263. The Terminator [B-]
THE TERMINATOR: Cameron's debut feature (at least, his debut feature where he had any semblance of creative control) is an outstanding work of exploitation, whether the conditions of shooting (which were very tough) are considered or not. And yet, its grunginess at times gives way to cheapness (besides the stop-motion effects in the finale which don't quite hold up, the Future War sequences often feature over-sized Terminators that look like toys, as well as plenty of unconvincing rear-projection) and there are a pile of side characters who don't amount to anything (basically, any of the cops, including Paul Winfield and Lance Henriksen).
On the other hand, the dark, gritty camera work is excellent and the principal cast are all terrific in their roles. Michael Biehn manages to sell us on a character who fell in love with a photograph, for goodness' sake.
THANK YOU. Finally some fair and objective judgment of this movie. I was getting really sick of all the overpraising of it in the "Terminator and T2" thread. You're exactly right, it has some fine acting and a surprisingly touching love story, but the effects (among other things) are so shoddy that it flabbergasts me how people would hold this movie up as superior to "Terminator 2: Judgment Day"
, which has transcendently more slick effects and a monumentally more epic scope and feel.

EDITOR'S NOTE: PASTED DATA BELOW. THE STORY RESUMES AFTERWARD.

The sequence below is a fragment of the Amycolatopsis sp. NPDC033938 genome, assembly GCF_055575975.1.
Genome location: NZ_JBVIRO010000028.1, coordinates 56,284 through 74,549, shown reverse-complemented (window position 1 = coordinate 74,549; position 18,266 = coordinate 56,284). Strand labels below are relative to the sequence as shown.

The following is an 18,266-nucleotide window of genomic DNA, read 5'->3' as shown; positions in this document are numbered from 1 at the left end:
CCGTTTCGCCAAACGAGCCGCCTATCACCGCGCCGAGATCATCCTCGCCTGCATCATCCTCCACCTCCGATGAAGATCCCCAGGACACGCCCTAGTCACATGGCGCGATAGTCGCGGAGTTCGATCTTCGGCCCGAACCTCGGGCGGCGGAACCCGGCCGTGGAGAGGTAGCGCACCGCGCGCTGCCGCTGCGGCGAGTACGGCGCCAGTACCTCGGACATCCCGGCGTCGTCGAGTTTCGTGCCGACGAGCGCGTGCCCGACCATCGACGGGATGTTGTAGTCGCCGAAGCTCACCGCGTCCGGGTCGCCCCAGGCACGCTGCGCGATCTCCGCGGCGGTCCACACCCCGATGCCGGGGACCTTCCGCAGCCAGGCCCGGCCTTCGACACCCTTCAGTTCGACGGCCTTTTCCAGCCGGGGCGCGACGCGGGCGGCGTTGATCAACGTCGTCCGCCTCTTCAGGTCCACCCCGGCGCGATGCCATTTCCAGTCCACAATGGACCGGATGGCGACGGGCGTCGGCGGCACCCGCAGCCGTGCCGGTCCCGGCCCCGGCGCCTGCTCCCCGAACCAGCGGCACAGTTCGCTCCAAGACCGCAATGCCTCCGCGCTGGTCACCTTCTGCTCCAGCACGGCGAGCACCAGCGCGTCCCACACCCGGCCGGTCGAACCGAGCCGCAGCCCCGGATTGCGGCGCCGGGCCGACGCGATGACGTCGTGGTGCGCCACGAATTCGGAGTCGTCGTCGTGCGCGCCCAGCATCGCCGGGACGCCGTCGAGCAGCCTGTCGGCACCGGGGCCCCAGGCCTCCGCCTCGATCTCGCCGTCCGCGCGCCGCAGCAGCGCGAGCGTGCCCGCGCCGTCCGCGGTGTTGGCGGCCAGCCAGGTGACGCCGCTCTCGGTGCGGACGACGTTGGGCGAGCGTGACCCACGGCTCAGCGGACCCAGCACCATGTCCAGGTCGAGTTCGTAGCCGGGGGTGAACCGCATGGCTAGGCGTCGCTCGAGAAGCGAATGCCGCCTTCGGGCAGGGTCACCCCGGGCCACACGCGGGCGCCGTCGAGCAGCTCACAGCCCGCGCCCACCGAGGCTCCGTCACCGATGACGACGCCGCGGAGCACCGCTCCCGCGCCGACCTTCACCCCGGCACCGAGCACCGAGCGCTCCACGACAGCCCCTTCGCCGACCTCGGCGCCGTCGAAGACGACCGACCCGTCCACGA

I recently saw "Ordinary People"
for the first time. It seems my whole adult life, all I've ever heard about this movie is that it's the one that 'robbed Raging Bull of the Oscar' just like "Shakespeare in Love"
robbed "Saving Private Ryan"
(although in the latter case, I agree). The general consensus seems to be that the Academy are a bunch of pussies who would rather nominate something nice and maudlin over something shocking and gritty (again, in the case of "Shakespeare In Love"
, I agree). I went into "Ordinary People"
expecting to hate it and leave just as outraged as everyone else about its defeat of "Raging Bull"
, but I ended up thinking the right movie won.
I still love "Raging Bull"
and I do think part of the reason this movie won instead of it is because "Raging Bull"
is such an ugly, disturbing film (not ugly in the way it looks, but in terms of subject matter and the main character's personality), but "Ordinary People"
is, in a very different way, also a very powerful movie (at least in my viewing experience). The performances and dialog were superbly heartfelt and convincing, and I really felt for the characters and their suffering, dysfunction, and inability to understand and comfort one another psychologically and emotionally. I was moved to tears several times.
I don't think it stole best picture from "Raging Bull"
, but even thought it was almost as beautifully shot as it was acted and written, the Academy should have at least given Scorsese the award for best director. There's no way any movie nominated that year (including "Ordinary People"
) was shot with as much enthralling flair as "Raging Bull"